Help shape the future of the South District with this fun interactive map
As part of the comprehensive city-wide Philadelphia 2035 plan, the Philadelphia City Planning Commission has announced that a public meeting regarding the South District Plan will be held at South Philadelphia High School (2101 S. Broad St.) from 6 p.m. to 7:30 p.m. on Dec 4.
The goal of the meeting is to discuss the future of the built environment in South Philadelphia and take part in an interactive exercise to help shape future development and public investment. There’s also this fun interactive map that let’s you mark community destinations, barriers, assets and opportunities.
The map is much like the one that was used during the Philly Bike Share public comment period. You simply head over to the website, click “share your knowledge” and fill out the form.
Here’s an example: Say you think the E. Passyunk Ave. is an asset. You drag the red mark to the location on the map, list it as an asset, fill in the comment with your reasoning and it drops it down on the map. You can share it on social media and people are free to make a public comment on your comment. On the other hand, if you think the intersection of E. Passyunk Ave and Morris St. is a barrier for pedestrians, you would fill out a barrier comment and submit it. That could also be considered an opportunity. Take some time and play around with the map, it’s fun and helpful to the district planning process.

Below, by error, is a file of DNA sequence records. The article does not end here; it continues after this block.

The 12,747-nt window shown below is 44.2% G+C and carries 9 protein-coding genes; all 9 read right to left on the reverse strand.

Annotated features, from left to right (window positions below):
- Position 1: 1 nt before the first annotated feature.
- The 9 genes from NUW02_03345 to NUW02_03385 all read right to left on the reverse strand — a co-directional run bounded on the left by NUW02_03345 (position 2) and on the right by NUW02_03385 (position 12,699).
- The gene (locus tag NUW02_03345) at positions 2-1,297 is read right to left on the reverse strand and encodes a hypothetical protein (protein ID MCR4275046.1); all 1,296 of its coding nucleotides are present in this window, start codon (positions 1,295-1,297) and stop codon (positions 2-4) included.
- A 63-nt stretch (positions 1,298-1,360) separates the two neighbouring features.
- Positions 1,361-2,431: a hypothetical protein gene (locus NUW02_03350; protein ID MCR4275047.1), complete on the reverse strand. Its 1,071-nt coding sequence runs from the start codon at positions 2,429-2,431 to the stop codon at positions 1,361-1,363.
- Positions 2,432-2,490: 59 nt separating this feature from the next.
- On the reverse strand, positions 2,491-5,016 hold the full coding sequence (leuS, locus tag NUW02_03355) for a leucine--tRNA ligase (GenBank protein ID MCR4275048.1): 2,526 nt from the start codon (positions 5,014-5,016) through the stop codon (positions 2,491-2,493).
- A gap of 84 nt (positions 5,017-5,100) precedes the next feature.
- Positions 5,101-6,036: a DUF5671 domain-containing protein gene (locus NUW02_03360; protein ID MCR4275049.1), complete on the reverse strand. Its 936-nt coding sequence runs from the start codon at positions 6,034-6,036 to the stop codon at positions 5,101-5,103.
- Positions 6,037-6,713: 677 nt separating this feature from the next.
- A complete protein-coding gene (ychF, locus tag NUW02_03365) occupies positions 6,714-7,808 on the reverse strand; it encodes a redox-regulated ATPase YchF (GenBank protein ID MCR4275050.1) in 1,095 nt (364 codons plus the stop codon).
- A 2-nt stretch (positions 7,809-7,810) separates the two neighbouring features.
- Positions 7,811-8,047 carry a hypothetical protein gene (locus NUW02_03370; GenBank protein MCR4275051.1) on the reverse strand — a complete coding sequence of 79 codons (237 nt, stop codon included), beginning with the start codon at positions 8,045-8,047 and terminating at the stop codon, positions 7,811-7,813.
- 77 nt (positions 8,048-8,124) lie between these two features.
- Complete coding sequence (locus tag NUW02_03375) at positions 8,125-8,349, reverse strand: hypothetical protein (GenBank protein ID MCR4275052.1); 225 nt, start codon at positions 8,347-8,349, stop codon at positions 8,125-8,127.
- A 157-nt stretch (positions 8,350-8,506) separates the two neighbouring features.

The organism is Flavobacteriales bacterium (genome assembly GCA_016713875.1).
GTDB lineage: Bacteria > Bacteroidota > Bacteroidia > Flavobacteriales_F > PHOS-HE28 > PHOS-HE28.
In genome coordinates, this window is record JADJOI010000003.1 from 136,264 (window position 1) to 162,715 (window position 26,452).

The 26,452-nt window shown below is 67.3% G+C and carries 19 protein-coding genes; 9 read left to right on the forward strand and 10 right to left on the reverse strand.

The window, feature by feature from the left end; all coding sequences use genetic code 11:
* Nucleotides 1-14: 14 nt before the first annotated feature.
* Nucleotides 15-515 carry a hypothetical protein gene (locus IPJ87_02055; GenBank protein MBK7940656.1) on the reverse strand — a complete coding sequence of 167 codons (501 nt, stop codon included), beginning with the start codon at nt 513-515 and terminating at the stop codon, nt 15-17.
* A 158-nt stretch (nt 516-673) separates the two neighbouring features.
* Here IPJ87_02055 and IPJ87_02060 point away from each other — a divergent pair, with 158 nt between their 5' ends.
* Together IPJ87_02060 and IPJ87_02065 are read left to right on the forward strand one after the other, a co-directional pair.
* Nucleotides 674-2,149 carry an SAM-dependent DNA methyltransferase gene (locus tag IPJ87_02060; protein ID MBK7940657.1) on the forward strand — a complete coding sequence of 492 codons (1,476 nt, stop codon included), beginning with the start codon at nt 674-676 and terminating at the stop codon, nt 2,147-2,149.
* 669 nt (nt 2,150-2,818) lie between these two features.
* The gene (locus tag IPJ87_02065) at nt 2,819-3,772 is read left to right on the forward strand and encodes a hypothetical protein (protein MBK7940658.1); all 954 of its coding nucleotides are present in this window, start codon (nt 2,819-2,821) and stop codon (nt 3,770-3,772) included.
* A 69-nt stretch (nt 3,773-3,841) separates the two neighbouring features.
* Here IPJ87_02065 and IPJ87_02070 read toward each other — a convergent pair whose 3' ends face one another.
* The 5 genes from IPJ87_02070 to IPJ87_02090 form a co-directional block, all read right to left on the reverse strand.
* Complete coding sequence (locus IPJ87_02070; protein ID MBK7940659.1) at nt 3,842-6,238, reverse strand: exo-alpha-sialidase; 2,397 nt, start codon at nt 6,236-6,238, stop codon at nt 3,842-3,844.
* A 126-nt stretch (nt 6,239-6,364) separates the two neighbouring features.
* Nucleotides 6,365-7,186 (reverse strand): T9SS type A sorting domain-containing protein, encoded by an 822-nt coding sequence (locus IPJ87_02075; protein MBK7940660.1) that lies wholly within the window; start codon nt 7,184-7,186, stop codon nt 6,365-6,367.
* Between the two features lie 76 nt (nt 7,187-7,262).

The South District is large and diverse, stretching from river to river and roughly Washington Ave. to Packer Ave. The more public comments, the better overall sense the planning commission will have to make the necessary changes or improvements to make Philadelphia a more livable, healthy and economically viable city in the future. Besides, who knows South Philly better than you do? So get your city planning hat on and starting filling out some public comments.
One thought on “Help shape the future of the South District with this fun interactive map”
Ha yeah the goal of the meeting is to invite as few people as possible, and then do whatever the city councilman/mayor tells them to do. So although this extremely well advertised vital public meeting may feature actual opinions from actual residents in the area, the commission will follow the advice of whichever wealthy crony of the councilperson/mayor is looking to develop a particular parcel in a fashion which requires a large number of zoning variances, and/or the advice of a few advocates for eliminating the automobile/garages/etc.
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